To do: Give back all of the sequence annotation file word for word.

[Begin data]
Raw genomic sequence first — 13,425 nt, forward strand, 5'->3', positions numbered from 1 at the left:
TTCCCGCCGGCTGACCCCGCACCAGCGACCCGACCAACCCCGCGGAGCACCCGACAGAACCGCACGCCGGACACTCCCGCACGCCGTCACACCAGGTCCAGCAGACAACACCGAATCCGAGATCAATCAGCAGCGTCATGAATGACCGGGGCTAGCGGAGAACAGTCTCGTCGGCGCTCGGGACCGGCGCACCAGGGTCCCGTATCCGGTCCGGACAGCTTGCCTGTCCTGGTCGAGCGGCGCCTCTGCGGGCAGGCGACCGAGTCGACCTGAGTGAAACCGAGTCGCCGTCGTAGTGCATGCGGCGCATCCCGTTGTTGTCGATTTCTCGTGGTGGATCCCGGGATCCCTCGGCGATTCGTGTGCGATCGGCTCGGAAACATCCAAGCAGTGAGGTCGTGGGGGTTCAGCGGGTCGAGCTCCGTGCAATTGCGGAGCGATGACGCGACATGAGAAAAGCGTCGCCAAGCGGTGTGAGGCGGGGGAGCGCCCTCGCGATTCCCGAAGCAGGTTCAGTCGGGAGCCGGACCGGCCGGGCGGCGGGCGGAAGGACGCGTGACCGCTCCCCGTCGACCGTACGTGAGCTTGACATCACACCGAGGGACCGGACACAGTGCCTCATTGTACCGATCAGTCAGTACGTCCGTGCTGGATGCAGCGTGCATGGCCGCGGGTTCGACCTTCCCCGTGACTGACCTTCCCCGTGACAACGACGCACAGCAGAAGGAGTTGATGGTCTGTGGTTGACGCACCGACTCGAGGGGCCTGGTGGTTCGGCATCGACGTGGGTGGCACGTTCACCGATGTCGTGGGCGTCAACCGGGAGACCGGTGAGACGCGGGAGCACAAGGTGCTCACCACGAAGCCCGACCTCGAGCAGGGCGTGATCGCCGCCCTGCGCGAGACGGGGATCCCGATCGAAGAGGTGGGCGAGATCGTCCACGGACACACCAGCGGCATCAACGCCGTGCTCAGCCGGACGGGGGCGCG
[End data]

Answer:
Raw genomic sequence first — 13,425 nt, forward strand, 5'->3', positions numbered from 1 at the left:
TTCCCGCCGGCTGACCCCGCACCAGCGACCCGACCAACCCCGCGGAGCACCCGACAGAACCGCACGCCGGACACTCCCGCACGCCGTCACACCAGGTCCAGCAGACAACACCGAATCCGAGATCAATCAGCAGCGTCATGAATGACCGGGGCTAGCGGAGAACAGTCTCGTCGGCGCTCGGGACCGGCGCACCAGGGTCCCGTATCCGGTCCGGACAGCTTGCCTGTCCTGGTCGAGCGGCGCCTCTGCGGGCAGGCGACCGAGTCGACCTGAGTGAAACCGAGTCGCCGTCGTAGTGCATGCGGCGCATCCCGTTGTTGTCGATTTCTCGTGGTGGATCCCGGGATCCCTCGGCGATTCGTGTGCGATCGGCTCGGAAACATCCAAGCAGTGAGGTCGTGGGGGTTCAGCGGGTCGAGCTCCGTGCAATTGCGGAGCGATGACGCGACATGAGAAAAGCGTCGCCAAGCGGTGTGAGGCGGGGGAGCGCCCTCGCGATTCCCGAAGCAGGTTCAGTCGGGAGCCGGACCGGCCGGGCGGCGGGCGGAAGGACGCGTGACCGCTCCCCGTCGACCGTACGTGAGCTTGACATCACACCGAGGGACCGGACACAGTGCCTCATTGTACCGATCAGTCAGTACGTCCGTGCTGGATGCAGCGTGCATGGCCGCGGGTTCGACCTTCCCCGTGACTGACCTTCCCCGTGACAACGACGCACAGCAGAAGGAGTTGATGGTCTGTGGTTGACGCACCGACTCGAGGGGCCTGGTGGTTCGGCATCGACGTGGGTGGCACGTTCACCGATGTCGTGGGCGTCAACCGGGAGACCGGTGAGACGCGGGAGCACAAGGTGCTCACCACGAAGCCCGACCTCGAGCAGGGCGTGATCGCCGCCCTGCGCGAGACGGGGATCCCGATCGAAGAGGTGGGCGAGATCGTCCACGGACACACCAGCGGCATCAACGCCGTGCTCAGCCGGACGGGGGCGCG